Genius Camp
The Smartest Kid in the Universe #2
by Chris Grabenstein

My rating: 4 / 5
Genre: Children’s adventure

12-year-old Jake and his scientifically enhanced, super-smart brain are invited to Genius Camp for a week by Zane Zinkle, a man who had once held the title of the smartest kid in the universe. Now he owns a large corporation (the 2nd wealthiest in the world) and has created an AI computer, which he wants to pit against Jake’s smarts.

This book was just as fun as its predecessor. I really appreciated that Jake was insecure about his newfound genius, partly because he wasn’t sure if/when it might suddenly wear off, and partly because he knew the jelly beans don’t cover every subject. I like his connection to Haazim Farooqi (jelly bean creator) and Farooqi’s involvement in this story. And I love that a certain other book series by Grabenstein is officially in the same universe as this series (I really want to say more, but I won’t, to avoid spoilers).

Kojo started to drive me a little crazy in this book, with his insistence on adding “baby” into his dialog so often. If I met this kid in real life, I’d have to walk away pretty quickly. I also was initially put off by the incredibly ridiculous immaturity of the villain, but I mentioned this to my 11-year-old daughter who had already read the book, and she pointed out that it wasn’t necessarily unrealistic, given the villain’s backstory, and I was able to look past it more easily after that. I did predict the sort-of-twist at the end, but I think that’s mostly because of a certain movie I’ve seen several times (I won’t name it, because it would spoil the ending), which I’m sure kids in the age range that this book is meant for would be a lot less familiar with. As I mentioned above, my 11-year-old daughter read it before me, and she loved it as much as the previous. That’s the strongest endorsement I can ever give for a middle grade book, so make sure to check it out for your kids (or you)!

Thank you to Netgalley and Random House Children’s Books for providing me a copy of this book to review.

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Book Review: The Austere Academy

The Austere Academy
A Series of Unfortunate Events #5
by Lemony Snicket
read by the author

My rating: 2.5 / 5
Genre: Children’s fiction

The three Baudelaire orphans have been sent to boarding school. Except Sunny isn’t old enough for school, so instead she works as an administrative assistant. Yeah. But Count Olaf is there, along with some of his henchmen, and even though the kids have been proven right each time they’ve made that claim in the past, Mr. Poe doesn’t believe them.

The author continues to be redundant, I suppose in an attempt at humor, but it’s done so often it’s just started to bother me along the way. But then again, this is not my kind of humor anyway—far too much injustice and even child abuse, none of which gets addressed or remotely amended, for my taste.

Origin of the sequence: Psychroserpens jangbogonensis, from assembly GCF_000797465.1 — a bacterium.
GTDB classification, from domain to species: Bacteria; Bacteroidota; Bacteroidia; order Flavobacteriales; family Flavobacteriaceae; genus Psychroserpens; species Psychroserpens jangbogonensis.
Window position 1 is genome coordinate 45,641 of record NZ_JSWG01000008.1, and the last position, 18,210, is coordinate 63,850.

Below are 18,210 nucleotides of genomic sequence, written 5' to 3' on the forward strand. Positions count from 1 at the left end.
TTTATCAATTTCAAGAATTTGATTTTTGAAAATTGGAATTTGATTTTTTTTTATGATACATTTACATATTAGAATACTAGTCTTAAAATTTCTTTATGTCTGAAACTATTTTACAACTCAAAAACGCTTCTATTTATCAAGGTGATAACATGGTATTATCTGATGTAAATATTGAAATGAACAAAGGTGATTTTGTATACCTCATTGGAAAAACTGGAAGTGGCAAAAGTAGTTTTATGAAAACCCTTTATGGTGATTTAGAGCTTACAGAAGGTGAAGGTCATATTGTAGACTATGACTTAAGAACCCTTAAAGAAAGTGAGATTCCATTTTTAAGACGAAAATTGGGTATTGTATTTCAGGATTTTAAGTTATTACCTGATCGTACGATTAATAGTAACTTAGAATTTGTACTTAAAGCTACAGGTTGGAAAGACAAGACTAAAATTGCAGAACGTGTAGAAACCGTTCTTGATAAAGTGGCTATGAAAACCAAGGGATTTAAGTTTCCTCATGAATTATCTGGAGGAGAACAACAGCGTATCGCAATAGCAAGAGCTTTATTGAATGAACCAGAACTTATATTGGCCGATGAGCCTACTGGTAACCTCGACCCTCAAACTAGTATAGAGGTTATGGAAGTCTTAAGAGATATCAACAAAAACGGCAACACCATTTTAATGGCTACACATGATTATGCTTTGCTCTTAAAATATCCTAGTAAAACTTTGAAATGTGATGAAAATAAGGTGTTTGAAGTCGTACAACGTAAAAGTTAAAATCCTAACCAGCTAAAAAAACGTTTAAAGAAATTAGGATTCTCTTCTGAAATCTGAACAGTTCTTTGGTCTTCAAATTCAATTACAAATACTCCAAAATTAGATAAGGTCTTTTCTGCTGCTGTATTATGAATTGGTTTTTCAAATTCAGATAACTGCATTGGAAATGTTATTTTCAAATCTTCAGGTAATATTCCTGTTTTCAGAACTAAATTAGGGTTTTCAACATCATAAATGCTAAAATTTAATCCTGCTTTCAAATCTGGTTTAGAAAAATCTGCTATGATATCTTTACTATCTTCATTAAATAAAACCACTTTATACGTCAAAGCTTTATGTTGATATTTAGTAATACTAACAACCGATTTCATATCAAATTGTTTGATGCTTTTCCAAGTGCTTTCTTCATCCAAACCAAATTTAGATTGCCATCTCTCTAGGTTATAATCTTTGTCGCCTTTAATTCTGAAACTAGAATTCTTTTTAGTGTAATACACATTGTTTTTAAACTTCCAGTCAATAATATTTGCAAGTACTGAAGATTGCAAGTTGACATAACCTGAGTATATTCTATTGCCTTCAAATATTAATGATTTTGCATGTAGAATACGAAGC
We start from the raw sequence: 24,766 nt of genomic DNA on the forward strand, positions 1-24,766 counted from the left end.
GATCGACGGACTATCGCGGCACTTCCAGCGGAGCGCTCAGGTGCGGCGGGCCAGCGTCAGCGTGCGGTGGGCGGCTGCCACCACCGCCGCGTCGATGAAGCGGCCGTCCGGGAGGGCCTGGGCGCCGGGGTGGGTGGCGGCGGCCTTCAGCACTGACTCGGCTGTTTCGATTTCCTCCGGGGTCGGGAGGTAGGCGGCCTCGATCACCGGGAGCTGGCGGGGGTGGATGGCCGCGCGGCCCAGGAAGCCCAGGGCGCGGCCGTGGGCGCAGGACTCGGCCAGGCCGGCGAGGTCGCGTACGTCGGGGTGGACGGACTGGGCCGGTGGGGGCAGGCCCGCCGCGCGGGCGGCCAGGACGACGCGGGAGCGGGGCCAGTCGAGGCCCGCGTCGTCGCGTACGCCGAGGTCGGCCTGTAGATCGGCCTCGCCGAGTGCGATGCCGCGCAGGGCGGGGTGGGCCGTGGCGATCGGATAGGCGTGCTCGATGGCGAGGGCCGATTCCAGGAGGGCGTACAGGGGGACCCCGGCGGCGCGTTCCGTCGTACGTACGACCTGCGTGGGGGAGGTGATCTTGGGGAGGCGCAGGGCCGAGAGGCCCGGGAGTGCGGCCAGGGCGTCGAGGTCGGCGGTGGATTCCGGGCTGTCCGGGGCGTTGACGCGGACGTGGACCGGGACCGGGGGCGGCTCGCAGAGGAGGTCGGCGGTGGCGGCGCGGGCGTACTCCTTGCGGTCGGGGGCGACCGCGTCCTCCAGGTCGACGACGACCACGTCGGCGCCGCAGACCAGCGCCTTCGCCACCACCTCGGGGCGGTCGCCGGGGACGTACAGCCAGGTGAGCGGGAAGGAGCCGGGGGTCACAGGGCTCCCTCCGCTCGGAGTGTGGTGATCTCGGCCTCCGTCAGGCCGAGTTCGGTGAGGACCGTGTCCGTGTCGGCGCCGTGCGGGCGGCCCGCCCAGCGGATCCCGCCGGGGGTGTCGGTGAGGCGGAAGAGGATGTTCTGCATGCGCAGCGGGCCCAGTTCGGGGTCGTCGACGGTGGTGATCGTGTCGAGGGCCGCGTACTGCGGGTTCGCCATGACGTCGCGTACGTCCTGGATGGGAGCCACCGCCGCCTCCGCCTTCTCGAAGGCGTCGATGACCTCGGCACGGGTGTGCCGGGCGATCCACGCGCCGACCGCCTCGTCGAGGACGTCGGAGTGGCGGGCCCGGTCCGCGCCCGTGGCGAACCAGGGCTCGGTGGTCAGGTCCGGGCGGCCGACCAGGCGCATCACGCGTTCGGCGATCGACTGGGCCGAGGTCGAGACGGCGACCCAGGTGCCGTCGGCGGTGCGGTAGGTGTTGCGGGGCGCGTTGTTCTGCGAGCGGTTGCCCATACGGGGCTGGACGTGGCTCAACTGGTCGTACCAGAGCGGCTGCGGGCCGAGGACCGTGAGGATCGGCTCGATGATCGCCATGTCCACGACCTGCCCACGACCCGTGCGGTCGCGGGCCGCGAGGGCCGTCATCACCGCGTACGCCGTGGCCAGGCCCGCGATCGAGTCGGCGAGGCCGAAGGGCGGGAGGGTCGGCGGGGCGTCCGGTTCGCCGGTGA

The formula that’s been so frustratingly followed for this series so far is broken slightly, in that the kids actually get to make some friends. But if you think that will work out well, you don’t know this series at all. It didn’t go the way I feared it would, and actually, I didn’t mind the way the story was left in the end, regarding the two friends. What I didn’t like is that the author nearly ruined the mild suspense provided by that ending, what made me feel, for a moment, at least, that I actually have an interest in the next story. Ah, well. I’ll continue on either way, because Tim Curry comes back with the next installment, and his narration is the only reason I got into any of this. I wouldn’t be continuing with this series if I wasn’t being read to by Tim Curry while I go about my day (except for the last 3 books, which I endured for the sake of…well, you get it).

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Book Review: A Map of Days

A Map of Days
Miss Peregrine’s Peculiar Children #4
by Ransom Riggs

My rating: 4 / 5
Genre: YA fantasy

Spoiler notice: The following review will contain some spoilers for the previous books in the series.

After their victory over the wights and hollows, Jacob and Miss Peregrine’s peculiar children are disappointed in the assignments they’re given in the Devil’s Acre as part of the reconstruction process. Jacob, in particular, really wants to follow in his hollow-fighting grandfather’s footsteps, so he does whatever he can to make that happen. But peculiardom in America is vastly different from what he and the others are used to in Europe, and there’s a whole new menace to defend against.

It was really nice to see these “kids” who have been through so much have a chance at a little rest. Certainly not as much as they want or deserve, but the book started out more leisurely than the 2 before it. The explanation for why America’s peculiar community is so much wilder than Europe’s makes complete sense, and I loved the overall change of scenery from the first 3 books. I’m also perfectly okay with Jacob and Emma’s relationship cooling off, considering that it always weirded me out anyway.

This book was a lot longer than the previous 3, but it didn’t feel all that long. I don’t remember at any point thinking that something could have easily been cut out. It’s the set up to another 3-book arc in the series and unsurprisingly ends with a cliffhanger. I wasn’t sure how much I’d like continuing on in this series, but I’m excited to see what comes next!

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2021 in Books

2021 was my second full year of reading and reviewing the books I read, after starting this journey in 2019. Now that I’ve been doing this for 2 full years (I started halfway through 2019), it’s been fascinating and fun for me to compare stats from this year to last year.